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Many of these stories involve animals and what they mean to us, or babies and whether to have them; some reimagine biblical plots in modern contexts. With characters old, young, straight, gay, and simply confused, Donoghue dazzles with her range and her ability to touch lightly but penetrate deeply into the human condition.
been trying for a year and a half." She laughed a little hoarsely. "So what you're telling me," he said blankly, "is that I made no difference." "None at all!" She grinned at him And James, who should have felt relieved, went home early from the party with a stitch between his ribs as if there was something he'd lost. Through the Night What sent Una over the edge was people asking "Does she sleep through the night?" For some reason it was often the first thing strangers said after "What
together and gave Joseph a little wave on her way out. STRANGERS Good Deed Sam had always thought of himself as a pretty decent guy, and who was to say he wasn't? While he was doing his MBA at the University of Toronto he'd been a volunteer on the Samaritans' phone line. These days he couldn't spare the time, but he made regular tax-free contributions to schemes for eradicating river blindness in sub-Saharan Africa and improving children's sports facilities in the Yukon. He always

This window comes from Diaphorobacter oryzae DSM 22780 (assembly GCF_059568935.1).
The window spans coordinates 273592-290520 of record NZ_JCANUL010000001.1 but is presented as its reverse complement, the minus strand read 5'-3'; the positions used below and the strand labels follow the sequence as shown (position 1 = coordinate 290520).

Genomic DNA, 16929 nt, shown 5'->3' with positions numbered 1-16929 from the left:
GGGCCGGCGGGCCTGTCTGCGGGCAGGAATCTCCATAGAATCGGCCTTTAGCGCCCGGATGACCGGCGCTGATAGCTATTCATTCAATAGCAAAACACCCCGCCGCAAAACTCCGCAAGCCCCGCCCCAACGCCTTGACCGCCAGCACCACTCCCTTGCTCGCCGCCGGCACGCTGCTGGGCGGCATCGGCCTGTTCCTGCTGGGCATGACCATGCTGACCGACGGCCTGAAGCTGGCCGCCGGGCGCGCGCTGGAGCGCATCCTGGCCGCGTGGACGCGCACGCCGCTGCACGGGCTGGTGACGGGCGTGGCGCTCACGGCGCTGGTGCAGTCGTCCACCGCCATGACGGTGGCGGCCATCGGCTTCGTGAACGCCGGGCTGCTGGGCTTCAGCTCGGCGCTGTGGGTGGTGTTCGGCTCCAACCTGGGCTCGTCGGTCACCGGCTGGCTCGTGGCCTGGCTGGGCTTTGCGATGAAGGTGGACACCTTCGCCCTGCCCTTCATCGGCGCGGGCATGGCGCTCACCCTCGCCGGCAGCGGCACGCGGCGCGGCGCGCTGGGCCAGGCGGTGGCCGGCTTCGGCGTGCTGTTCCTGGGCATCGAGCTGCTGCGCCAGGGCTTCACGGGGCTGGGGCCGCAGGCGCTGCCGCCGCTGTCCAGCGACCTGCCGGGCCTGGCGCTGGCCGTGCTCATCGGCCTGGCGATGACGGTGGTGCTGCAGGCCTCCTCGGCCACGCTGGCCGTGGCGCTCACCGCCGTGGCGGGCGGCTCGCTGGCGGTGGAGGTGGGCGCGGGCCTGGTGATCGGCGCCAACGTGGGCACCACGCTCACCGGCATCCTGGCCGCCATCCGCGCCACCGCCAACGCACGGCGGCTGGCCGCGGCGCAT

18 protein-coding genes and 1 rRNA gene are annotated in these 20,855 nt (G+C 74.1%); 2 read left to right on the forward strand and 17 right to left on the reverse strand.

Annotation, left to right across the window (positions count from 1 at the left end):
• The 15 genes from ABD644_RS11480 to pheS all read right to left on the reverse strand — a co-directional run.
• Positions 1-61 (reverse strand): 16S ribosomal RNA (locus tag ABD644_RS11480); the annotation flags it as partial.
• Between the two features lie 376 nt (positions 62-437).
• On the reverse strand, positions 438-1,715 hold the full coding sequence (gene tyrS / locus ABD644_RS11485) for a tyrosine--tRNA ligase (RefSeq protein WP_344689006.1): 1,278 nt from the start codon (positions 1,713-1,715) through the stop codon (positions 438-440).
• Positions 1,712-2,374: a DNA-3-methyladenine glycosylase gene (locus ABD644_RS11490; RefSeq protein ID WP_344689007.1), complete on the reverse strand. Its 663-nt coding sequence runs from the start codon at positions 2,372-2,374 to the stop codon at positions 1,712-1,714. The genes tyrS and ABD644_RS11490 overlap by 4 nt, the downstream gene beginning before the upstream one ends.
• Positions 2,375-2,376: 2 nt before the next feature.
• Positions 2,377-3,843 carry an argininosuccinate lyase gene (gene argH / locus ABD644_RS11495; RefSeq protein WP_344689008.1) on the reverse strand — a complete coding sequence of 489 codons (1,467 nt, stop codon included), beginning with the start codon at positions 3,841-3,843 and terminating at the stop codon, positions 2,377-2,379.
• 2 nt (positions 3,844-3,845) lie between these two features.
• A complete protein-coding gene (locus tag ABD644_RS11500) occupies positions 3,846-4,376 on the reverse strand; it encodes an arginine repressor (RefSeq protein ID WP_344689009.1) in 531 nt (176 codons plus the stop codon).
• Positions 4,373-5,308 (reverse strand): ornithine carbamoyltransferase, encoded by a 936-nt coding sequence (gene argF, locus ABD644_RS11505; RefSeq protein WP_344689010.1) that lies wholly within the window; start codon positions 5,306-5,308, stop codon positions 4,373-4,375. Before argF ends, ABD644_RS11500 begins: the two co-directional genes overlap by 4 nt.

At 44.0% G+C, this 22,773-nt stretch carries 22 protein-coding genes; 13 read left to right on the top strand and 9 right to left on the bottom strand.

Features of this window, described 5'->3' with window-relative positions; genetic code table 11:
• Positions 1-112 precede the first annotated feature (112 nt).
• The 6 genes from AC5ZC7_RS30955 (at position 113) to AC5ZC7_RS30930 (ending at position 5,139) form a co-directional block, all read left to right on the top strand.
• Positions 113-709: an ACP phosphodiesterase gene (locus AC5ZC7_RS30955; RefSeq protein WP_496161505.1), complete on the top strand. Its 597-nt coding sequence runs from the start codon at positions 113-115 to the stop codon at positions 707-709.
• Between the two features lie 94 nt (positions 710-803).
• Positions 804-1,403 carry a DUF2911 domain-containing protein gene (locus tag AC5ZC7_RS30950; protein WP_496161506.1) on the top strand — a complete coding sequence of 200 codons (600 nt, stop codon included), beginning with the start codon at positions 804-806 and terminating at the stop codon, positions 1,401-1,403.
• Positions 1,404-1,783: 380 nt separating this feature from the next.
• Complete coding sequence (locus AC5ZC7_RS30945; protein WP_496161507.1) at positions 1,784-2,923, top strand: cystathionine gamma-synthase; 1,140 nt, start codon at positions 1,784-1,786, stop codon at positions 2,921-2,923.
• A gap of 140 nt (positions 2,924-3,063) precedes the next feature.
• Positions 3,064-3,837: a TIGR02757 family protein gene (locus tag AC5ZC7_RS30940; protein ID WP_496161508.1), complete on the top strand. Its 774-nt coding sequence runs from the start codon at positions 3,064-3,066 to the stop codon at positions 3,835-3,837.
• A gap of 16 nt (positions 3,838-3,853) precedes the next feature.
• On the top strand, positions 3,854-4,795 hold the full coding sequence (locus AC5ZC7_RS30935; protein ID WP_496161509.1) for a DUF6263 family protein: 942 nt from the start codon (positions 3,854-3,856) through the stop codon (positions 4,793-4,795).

how your vocabulary in this story tends slightly to the abstract, rather than the concrete? How it could possibly be hard for some readers to tell what's actually going on?" Jonas scratched a spot on his chin. "No." An hour later the writer was struggling with Mrs. Pokowski. "When you say on page one that 'The savages recognized the White Man as lord of their dark and mysterious jungle,'" he quoted neutrally, "don't you think perhaps some readers might be bothered by that?" She furrowed her
raised as a woman in this society. The scars run deep. No matter how many people have told me I'm an amazingly talented person, I can't quite believe it." The writer nodded, unable to quite believe it, either. Clearly, writing was not an ordinary hobby like wine making or kung fu. It attracted the most vulnerable people; the strange, the antisocial, the sad. Some were struggling with addictions or mysterious debilitating illnesses; others wrote endless versions of their childhood traumas. One
he'd gobble one to lift his spirits, or at least his blood-sugar level. A visit from Stinking Steve—who had a bloated, sun-browned face and always wore the same Disney World sweatshirt—merited two brownie bites. When the writer's aunt sent him a homemade pomander for his office—a beribboned orange studded with cloves—he didn't laugh at it. He hung it on his desk lamp and pressed his nose to it between sessions. It made him feel like a medieval troubadour in a world of serfs. It occurred to him